We are in the middle of a “war.”
No, it’s not of the same magnitude as the Second World War, or of Vietnam for that matter. There isn’t any foreign aggression that we have to be afraid of. Don’t worry, our boys and girls aren’t going to be sent overseas; they’ll be at safe at home.
But that doesn’t mean lives aren’t at risk: this is still very much a war. A war between political ideologies, between government and special interests, between public sector and looming privatization, whatever angle you look at it, we are experiencing a major conflict.
And the worst part? The collateral damages of this war are the very individuals sent overseas to protect us in times of conflict: veterans.
The Trump administration has been very critical in the past of former US Secretary of Veterans Affairs David Shulkin and his commitment to his tenure. Much of the criticism is derived from Shulkin’s past misuse of monetary funds (reallocated from the Department of VA’s core funds) for vacation purposes in Europe and the quality of healthcare delivered to veterans, which is still a public sector provision.
But Trump’s stance may not be some act of pure altruism meant to promote the rights of historically underrepresented veterans. Recently, Trump has been hugely dismissive of this public sector approach to veterans’ healthcare needs and the Veterans Healthcare Administration (VHA) and has instead promoted a privatized approach, which is something Shulkin, the lone holdover appointment from the Obama administration, has thoroughly opposed. This stance has engendered a degree of chagrin for special interest groups and donors such as the Koch Brothers and Koch Enterprises, who are in defense and consequently spearheading Trump’s efforts for privatization.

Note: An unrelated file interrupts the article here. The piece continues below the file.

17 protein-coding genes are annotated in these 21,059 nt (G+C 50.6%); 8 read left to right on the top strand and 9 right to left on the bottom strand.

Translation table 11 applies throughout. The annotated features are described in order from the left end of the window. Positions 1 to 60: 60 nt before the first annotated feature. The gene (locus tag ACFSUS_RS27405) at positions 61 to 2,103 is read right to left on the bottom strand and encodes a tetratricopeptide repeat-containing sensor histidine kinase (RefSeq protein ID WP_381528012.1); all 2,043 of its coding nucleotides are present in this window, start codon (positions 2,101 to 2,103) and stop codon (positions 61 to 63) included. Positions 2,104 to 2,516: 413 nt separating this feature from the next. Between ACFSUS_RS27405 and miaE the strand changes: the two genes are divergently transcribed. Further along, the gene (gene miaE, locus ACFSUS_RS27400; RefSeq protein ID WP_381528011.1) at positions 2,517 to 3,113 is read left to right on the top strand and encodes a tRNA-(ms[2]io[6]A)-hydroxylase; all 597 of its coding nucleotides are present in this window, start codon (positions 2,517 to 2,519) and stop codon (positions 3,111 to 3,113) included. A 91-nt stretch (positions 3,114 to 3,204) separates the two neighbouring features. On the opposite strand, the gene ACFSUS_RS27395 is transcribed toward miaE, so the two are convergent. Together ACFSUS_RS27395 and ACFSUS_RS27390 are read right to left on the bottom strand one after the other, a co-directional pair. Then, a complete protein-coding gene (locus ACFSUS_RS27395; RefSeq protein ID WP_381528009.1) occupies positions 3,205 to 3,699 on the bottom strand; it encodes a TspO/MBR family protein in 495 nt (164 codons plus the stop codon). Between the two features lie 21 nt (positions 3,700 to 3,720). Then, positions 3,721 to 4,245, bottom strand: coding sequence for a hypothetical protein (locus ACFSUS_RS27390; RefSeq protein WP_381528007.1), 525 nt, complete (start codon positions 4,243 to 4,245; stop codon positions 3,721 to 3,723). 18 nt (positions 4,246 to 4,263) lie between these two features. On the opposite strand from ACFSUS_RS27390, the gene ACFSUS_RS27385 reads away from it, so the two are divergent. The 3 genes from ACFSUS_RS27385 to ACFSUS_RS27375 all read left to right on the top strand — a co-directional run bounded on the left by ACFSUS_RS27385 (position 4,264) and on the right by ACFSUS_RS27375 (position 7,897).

Soon, the pressure by Trump on Shulkin and lingering questions over his unclear motives resulted in full-blown proxy war, with both Democrats and Republicans fighting over Shulkin’s appointment and future with the VA, many Democrats wanting to preserve the not-for-profit state of healthcare as it applied to veterans, a system in place since the Civil War. In addition, Democrats have opposed GOP efforts to enact veterans voucher programs — and to a lesser extent, expand for-profit hospitals and medical service programs — on the grounds that they would divert funding and institutional support for traditional public hospital services to the ailing individuals. “If there’s some veteran in South Dakota, or Vermont who lives a zillion miles away from a VA hospital, should that person be able to get their health care across the street in their community? Who would argue against that?” Senator Bernie Sanders of Vermont said last December at a hearing to consider a range of veterans-affairs legislation. Fundamentally, Democrats believe the privatization of healthcare would launch American society into a situation where the rich continue to prosper and the poor are left to suffer. Be that as it may, many Democrats continue to fight for Shulkin, despite his poor performance, simply because they believe the future of healthcare depends on it. Representative Tim Walz, the highest-ranking Democratic lawmaker on the House and Senate panel on veterans affairs, reiterated, “We need stability in the VA [and] in the VA culture.”
Nevertheless, the indecisiveness doesn’t end there. The ultimate outcome of this proxy war has been the termination of Shulkin as the Secretary of Veterans Affairs, and the replacement with Dr. Ronny L. Jackson, an active-duty rear admiral in the United States Navy. This move has produced widespread criticism, especially surrounding Jackson’s relative inexperience with the position and the specific jobs it entails.